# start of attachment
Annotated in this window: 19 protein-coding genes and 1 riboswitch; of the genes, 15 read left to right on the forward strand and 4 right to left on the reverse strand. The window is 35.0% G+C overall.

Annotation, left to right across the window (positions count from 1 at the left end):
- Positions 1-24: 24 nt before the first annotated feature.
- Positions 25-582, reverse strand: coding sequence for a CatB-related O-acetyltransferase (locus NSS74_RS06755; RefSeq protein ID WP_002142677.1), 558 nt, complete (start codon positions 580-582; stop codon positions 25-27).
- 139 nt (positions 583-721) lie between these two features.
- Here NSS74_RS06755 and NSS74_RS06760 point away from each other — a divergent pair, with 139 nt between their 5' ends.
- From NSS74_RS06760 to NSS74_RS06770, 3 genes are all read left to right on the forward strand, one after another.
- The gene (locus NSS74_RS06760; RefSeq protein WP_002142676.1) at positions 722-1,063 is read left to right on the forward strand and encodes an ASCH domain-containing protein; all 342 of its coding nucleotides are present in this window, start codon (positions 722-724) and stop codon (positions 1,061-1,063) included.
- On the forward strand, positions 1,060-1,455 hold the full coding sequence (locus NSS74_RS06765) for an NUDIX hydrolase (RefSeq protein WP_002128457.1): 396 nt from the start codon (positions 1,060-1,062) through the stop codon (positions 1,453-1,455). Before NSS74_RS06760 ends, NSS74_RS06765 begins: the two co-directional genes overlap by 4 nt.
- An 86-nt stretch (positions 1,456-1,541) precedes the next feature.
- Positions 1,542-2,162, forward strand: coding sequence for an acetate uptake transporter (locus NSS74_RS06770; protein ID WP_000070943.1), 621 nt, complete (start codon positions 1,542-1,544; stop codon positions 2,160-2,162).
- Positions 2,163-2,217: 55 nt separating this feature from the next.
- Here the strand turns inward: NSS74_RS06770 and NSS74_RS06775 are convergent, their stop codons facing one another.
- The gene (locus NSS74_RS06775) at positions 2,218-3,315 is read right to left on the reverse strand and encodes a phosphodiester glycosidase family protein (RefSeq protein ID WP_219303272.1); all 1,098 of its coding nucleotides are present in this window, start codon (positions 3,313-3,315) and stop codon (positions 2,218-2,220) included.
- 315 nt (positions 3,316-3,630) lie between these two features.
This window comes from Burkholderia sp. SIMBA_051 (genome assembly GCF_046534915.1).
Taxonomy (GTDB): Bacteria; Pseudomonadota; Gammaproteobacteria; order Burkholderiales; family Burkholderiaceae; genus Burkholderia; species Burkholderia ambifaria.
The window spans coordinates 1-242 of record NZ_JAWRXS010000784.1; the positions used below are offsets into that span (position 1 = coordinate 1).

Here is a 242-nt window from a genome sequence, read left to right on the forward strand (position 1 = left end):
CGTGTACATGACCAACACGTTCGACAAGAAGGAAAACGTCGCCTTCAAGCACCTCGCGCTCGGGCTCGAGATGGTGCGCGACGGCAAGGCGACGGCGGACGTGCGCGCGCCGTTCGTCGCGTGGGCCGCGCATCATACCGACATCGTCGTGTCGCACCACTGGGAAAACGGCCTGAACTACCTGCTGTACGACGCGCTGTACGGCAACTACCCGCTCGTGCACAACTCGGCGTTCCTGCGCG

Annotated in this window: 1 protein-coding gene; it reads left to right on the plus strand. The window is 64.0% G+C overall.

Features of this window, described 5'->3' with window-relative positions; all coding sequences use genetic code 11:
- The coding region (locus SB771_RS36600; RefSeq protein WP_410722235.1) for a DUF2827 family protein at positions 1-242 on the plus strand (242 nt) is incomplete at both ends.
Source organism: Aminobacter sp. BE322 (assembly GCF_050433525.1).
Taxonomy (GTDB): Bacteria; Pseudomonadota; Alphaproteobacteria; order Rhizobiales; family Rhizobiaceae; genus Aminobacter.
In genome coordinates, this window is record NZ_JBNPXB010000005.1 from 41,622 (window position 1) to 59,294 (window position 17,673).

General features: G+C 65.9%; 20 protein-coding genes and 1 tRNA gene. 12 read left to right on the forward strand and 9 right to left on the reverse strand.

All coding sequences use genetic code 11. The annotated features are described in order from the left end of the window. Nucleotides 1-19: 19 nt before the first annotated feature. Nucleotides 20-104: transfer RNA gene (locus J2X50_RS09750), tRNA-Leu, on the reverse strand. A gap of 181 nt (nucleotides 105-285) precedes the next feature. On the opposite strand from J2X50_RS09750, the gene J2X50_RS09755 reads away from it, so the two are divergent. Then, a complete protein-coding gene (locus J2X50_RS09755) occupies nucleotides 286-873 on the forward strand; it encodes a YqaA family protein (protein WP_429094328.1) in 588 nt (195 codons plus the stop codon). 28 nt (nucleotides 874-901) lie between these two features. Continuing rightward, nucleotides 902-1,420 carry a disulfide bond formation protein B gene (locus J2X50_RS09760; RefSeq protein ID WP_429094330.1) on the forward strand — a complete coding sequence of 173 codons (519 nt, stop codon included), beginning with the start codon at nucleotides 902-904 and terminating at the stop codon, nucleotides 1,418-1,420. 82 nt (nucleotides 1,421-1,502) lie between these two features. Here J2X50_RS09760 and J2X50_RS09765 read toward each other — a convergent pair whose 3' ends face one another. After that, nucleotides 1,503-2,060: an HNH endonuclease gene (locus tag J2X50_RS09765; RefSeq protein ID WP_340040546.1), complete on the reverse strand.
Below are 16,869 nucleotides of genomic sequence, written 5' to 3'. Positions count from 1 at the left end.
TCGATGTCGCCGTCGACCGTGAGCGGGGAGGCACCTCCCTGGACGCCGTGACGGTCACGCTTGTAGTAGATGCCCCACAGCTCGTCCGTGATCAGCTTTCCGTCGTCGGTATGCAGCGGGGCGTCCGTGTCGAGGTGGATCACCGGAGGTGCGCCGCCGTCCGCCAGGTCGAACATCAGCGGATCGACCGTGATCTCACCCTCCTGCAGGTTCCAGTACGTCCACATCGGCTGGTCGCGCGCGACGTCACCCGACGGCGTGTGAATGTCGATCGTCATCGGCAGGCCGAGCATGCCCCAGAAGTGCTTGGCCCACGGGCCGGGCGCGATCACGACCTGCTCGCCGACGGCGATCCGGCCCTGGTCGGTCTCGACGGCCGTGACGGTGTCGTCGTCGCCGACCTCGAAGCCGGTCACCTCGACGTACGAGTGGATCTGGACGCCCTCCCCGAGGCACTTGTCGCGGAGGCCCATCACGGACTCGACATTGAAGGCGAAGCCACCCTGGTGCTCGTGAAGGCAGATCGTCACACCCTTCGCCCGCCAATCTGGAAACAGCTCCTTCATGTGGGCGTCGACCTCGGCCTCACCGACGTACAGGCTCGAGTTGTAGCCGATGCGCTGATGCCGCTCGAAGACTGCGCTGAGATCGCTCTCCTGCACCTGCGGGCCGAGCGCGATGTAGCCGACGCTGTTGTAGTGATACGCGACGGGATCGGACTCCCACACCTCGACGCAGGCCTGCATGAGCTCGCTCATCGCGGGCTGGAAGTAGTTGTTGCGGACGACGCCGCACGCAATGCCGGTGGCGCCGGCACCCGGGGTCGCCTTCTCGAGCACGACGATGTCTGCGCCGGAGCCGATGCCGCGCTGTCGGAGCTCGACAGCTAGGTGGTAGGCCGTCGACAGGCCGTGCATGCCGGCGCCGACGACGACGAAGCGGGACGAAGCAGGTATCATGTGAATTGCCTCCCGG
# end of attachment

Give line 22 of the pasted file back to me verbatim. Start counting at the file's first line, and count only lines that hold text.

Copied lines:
Features of this window, described 5'->3' with window-relative positions; all coding sequences use genetic code 11: